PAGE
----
I thought I’d write a summary post from my 2010 52 books in 52 weeks reading challenge. I really liked the way my blogger pal Jack Vinson summarized his efforts.
In 2010, I read exactly 52 books.
A few observations about that.
Things got kind of busy for me at the end of the year, so once I had the 52 in hand, I slacked off a bit. I also hit a string of books toward the end of the year, that I didn’t finish. One of the biggest changes I’ve made in my reading habits over the past few years is walking away from books I don’t enjoy. I used to just plow through them no matter what.
My public library closed for renovations and moved to a temporary location. I haven’t been there yet, which resulted in a limited opportunity to grab new books that appealed to me from the library. I’m also starting read more frequently on my Kindle. Also, I read a good number of summaries of business books from my GetAbstract subscription. I don’t count those on this list, but they take away time I might have spent reading books.
The great result of doing this 52 books in 52 weeks list on my blog for several years is that publishers occasionally email me to see if I’d like review copies of books. Would I ever! I’m always happy to get those requests.
They did a good job of targeting me this year because some of my favorite books were review copies. I don’t always write reviews of the books, but I try to mention the ones I like on my blog, Twitter or elsewhere. Examples of those include: Michelle Golden’s excellent Social Media Strategies for Professionals and Their Firms, Clifford Nass’s thought-provoking The Man Who Lied to His Laptop, Marc Lauritsen’s ground-breaking Lawyer’s Guide to Working Smarter, and a special thrill for a fan of spy thrillers like me, Eric Van Lustbader’s Last Snow.
My favorite book of the year: Patti Smith’s Just Kids, which, coincidentally or not, was a National Book Award winner.
My favorite reader experience was reading William Gibson’s Zero History, attending his St. Louis reading with my daughter, chatting with him briefly and getting my copies of Zero History and Neuromancer autographed.
I’d like to mention more – it was a good reading year.
Here’s the full list. I’ll be posting about my 2011 list soon. I encourage you to take on the 52 book challenge.
52. Social Media Strategies for Professionals and Their Firms, Michelle Golden
51. What Every BODY is Saying: An Ex-FBI Agent’s Guide to Speed-Reading People, Joe Navarro and Marvin Karlins
50. Million Dollar Speaking, Alan Weiss
49. Thinking in Systems: A Primer, Donella Meadows
48. Awareness Through Movement, Moshe Feldenkrais
47. The 39 Steps, John Buchan
46. Seven Days in May, Fletcher Knebel and Charles Bailey
45. Beyond Code, Rajesh Setty
44. The Pale Criminal, Philip Kerr
43. March Violets, Philip Kerr
42. Zero History,William Gibson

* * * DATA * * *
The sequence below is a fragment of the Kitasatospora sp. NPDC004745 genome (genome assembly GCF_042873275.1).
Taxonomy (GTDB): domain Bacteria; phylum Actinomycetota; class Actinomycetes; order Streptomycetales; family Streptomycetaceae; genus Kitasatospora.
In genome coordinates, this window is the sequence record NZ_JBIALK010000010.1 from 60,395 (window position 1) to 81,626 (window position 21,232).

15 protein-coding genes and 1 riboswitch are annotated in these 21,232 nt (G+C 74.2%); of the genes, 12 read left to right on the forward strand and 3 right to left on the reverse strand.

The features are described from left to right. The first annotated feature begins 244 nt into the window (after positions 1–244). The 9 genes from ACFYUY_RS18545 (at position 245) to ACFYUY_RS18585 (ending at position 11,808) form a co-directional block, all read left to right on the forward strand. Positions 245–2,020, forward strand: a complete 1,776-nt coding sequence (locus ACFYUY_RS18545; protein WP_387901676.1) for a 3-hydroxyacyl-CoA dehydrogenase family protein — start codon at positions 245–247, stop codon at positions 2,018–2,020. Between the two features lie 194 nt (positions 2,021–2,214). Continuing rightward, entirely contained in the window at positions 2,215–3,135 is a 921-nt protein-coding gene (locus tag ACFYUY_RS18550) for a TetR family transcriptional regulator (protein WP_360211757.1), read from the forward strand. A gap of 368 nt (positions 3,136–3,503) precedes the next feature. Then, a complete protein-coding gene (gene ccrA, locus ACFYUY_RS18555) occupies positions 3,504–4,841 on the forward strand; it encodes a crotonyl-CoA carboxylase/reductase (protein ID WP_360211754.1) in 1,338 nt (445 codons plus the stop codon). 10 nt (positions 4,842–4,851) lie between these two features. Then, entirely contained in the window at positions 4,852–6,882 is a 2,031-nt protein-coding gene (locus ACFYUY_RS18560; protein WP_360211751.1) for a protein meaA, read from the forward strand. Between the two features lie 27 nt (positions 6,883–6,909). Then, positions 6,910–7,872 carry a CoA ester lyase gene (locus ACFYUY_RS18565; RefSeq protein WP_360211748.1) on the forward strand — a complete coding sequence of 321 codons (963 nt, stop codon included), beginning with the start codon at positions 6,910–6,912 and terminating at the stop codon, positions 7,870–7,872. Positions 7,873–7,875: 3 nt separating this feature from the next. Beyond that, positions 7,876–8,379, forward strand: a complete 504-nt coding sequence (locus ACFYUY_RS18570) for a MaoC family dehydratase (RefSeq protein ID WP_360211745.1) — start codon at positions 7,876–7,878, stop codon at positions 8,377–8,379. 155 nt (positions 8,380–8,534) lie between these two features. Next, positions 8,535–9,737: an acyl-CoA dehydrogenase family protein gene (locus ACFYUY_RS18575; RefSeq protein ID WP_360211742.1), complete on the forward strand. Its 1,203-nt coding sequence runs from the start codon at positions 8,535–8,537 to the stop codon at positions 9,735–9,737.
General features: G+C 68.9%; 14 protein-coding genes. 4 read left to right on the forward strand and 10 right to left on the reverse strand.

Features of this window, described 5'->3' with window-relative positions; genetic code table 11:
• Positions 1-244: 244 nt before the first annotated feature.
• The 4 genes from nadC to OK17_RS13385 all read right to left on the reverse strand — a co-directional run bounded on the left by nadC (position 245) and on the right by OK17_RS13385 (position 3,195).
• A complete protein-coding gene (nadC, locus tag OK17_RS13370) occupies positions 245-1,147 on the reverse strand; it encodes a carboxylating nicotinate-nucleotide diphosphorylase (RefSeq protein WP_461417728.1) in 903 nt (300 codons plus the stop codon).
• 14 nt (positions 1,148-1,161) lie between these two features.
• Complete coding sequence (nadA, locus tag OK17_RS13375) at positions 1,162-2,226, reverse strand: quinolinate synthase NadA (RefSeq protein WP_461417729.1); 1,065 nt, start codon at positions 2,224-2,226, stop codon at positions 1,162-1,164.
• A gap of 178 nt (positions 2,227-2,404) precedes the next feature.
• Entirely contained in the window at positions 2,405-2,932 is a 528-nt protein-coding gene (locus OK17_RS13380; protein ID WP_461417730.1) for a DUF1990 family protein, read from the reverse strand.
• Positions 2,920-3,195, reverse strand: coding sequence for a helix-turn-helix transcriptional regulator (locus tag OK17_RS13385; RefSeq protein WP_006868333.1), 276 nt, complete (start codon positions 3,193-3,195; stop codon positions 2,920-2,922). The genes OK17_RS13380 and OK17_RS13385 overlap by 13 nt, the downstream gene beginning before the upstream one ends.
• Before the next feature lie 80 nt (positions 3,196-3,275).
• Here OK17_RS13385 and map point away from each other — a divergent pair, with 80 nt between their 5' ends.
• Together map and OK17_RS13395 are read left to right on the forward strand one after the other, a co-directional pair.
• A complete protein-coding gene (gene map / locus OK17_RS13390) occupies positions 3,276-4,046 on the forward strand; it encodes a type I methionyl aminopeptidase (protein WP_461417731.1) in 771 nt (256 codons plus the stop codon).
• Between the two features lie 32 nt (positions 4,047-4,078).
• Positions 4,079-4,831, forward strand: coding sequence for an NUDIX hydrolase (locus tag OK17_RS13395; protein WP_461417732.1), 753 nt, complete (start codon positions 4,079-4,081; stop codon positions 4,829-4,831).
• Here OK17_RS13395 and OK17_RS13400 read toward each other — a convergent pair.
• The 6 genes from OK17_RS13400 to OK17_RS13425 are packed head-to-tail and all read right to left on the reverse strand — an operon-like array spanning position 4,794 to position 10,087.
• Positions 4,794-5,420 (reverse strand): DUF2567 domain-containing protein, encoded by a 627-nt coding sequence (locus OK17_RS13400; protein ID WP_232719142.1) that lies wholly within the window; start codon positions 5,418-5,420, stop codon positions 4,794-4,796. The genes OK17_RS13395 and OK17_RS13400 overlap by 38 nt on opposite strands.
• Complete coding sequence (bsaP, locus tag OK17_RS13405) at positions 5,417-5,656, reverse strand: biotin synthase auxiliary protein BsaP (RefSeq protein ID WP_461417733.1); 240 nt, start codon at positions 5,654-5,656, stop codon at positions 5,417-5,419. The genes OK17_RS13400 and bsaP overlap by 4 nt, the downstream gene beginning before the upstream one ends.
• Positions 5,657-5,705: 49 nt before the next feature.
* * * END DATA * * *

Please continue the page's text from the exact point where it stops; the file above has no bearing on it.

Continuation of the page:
41. The Man Who Lied to His Laptop, Clifford Nass
40. The Shape of Things to Come, Greil Marcus
39. The Good Son, Michael Gruber
38. The Secret Life of the Grown-up Brain, Barbara Strauch
37. Priceless, WIlliam Poundstone
36. Intelligence, Susan Hasler
35. The Nearest Exit, Olen Steinhauer
34. The Rembrandt Affair, Daniel Silva
33. The Bourne Objective, Eric Van Lustbader
32. The Cabal, David Hagberg
31. Doors Open, Ian Rankin
30. Patton, Montgomery, Rommel, Terry Brighton
29. A Quiet Flame, Philip Kerr
28. The One from the Other. Philip Kerr
27. The Tears of Autumn, Charles McCarry
26. The War That Killed Achilles, Caroline Alexander
25. Mariposa, Greg Bear
24. The Bell Ringers, Henry Porter
23. Point Omega, Don DeLillo
22. Red and Me: My Coach, My Lifelong Friend, Bill Russell and Alan Steinberg
21. Grace Hopper and the Invention of the Information Age, Kurt Beyer
20. Tom and Jack: The Intertwined Lives of Thomas Hart Benton and Jackson Pollock, Henry Adams
19. Talking about Detective Fiction, P.D. James
18. The Book of Basketball, Bill Simmons
17. WordPress for Dummies, Lisa Sabin-Wilson
16. The Wayfinders, Wade Davis
15. The Midnight House, Alex Berenson
14. Light at the Edge of the Word, Wade Davis
13. The Department of Mad Scientists, Michael Belfiore
12. The Year of the Flood, Margaret Atwood
11. Burned, David Hagberg
10. Last Snow, Eric Van Lustbader
9. Lawyer’s Guide to Working Smarter, Marc Lauritsen
8. Unclutter Your Life in One Week, Erin Doland
7. The Guide for Inclusive Leaders, Joerg Schmitz and Nancy Curl
6.Can You Hear Me Now?, Kate Peters
5. Just Kids, Patti Smith
4. Freedom, Daniel Suarez
3. Trust Agents, Chris Brogan and Julien Smith
2. Vicious Circles, Otto Penzler
1. Whole Earth Discipline, Stewart Brand
[Originally posted on DennisKennedy.Blog (https://www.denniskennedy.com/blog/)]
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